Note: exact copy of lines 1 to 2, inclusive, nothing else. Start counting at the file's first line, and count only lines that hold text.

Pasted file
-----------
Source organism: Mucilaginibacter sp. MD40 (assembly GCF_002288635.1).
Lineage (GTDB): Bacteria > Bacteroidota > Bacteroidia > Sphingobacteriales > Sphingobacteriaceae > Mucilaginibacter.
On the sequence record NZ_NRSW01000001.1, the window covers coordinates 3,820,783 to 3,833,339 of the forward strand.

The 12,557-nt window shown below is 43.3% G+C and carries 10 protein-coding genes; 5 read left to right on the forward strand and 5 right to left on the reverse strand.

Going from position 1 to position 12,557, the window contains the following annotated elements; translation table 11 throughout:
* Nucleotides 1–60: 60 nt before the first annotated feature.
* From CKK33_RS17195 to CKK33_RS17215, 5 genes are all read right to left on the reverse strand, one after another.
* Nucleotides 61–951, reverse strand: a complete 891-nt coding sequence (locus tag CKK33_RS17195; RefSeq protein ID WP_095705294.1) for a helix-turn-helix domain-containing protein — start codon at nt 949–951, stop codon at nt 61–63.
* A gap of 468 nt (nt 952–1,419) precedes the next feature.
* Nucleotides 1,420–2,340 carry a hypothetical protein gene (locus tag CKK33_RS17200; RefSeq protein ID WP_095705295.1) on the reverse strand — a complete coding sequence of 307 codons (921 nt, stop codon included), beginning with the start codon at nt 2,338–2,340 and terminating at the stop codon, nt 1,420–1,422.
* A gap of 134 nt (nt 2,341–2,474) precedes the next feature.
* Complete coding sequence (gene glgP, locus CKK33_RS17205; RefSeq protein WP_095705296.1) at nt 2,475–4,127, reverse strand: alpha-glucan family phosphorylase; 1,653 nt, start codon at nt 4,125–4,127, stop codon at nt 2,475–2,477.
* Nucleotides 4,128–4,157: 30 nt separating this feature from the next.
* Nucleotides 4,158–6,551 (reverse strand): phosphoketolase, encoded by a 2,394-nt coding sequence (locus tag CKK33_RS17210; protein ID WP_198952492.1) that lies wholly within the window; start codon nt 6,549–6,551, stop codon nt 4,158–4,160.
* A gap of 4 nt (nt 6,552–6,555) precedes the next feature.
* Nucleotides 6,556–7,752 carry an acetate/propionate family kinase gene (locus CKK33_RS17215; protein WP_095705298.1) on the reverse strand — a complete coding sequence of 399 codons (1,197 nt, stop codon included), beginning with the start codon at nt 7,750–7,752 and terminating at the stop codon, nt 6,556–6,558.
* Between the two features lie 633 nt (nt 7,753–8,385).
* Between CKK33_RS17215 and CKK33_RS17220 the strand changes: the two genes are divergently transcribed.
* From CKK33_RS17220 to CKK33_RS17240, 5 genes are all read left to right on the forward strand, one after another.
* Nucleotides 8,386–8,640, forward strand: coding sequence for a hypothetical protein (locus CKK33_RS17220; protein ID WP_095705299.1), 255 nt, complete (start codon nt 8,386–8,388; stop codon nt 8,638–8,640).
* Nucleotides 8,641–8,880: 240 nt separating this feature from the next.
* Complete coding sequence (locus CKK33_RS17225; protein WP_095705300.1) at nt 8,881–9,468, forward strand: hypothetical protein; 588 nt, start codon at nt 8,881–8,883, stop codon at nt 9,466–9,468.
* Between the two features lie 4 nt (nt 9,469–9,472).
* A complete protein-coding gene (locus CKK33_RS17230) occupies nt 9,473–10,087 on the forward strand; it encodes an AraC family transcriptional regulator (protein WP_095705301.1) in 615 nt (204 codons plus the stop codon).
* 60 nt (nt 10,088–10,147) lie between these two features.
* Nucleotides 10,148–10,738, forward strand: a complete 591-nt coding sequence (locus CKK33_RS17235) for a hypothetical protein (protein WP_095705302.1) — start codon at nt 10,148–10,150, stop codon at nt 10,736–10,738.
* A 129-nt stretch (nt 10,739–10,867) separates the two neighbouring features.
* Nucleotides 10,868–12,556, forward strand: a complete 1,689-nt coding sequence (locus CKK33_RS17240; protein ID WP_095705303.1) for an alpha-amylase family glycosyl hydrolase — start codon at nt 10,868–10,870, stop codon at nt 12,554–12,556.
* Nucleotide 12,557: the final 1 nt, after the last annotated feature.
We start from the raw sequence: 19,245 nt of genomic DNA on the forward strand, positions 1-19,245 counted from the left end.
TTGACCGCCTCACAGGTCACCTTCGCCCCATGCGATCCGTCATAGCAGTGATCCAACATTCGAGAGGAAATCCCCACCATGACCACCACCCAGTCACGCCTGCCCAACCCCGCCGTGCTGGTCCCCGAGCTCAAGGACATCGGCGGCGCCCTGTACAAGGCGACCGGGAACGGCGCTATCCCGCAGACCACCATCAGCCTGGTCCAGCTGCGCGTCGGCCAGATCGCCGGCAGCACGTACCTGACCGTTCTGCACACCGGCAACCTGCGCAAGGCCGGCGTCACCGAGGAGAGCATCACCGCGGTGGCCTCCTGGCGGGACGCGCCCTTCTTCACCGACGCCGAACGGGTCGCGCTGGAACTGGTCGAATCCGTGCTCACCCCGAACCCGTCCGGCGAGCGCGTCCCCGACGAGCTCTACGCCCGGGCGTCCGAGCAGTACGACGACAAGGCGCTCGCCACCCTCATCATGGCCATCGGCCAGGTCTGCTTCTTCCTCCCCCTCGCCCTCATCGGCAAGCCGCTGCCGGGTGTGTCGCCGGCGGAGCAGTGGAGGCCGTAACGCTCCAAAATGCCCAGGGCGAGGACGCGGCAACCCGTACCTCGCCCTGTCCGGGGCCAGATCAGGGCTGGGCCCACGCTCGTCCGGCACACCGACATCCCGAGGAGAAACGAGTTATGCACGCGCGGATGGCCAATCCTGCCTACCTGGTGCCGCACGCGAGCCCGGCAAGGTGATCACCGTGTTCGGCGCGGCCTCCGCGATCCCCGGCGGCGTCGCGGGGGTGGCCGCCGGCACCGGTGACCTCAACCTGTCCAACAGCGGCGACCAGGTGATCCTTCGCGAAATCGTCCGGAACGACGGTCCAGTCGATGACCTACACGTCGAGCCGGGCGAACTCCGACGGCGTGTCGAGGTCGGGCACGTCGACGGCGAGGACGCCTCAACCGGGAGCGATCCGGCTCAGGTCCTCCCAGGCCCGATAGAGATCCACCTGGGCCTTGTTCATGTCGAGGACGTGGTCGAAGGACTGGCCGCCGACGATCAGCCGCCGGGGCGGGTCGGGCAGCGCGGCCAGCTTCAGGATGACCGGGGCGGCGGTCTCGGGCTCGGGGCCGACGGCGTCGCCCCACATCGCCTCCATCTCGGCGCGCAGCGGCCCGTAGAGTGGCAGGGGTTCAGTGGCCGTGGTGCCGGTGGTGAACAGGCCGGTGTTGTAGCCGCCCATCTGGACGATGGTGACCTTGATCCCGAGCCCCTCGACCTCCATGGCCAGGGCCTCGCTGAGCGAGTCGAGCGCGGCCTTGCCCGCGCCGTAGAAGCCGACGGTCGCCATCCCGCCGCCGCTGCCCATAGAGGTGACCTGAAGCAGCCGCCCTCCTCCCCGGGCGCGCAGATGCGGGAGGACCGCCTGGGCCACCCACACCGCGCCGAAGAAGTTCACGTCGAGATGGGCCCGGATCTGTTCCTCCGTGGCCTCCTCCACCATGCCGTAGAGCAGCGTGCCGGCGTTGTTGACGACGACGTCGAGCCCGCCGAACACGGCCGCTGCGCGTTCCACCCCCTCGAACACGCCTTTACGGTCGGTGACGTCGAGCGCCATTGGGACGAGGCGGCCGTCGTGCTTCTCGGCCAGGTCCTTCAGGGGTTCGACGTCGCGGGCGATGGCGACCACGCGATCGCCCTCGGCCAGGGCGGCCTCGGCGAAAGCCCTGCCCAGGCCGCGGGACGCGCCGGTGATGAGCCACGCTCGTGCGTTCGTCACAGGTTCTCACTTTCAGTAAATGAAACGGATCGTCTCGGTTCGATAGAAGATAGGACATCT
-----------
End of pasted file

Source organism: Mucilaginibacter sp. MD40 (assembly GCF_002288635.1).
Lineage (GTDB): Bacteria > Bacteroidota > Bacteroidia > Sphingobacteriales > Sphingobacteriaceae > Mucilaginibacter.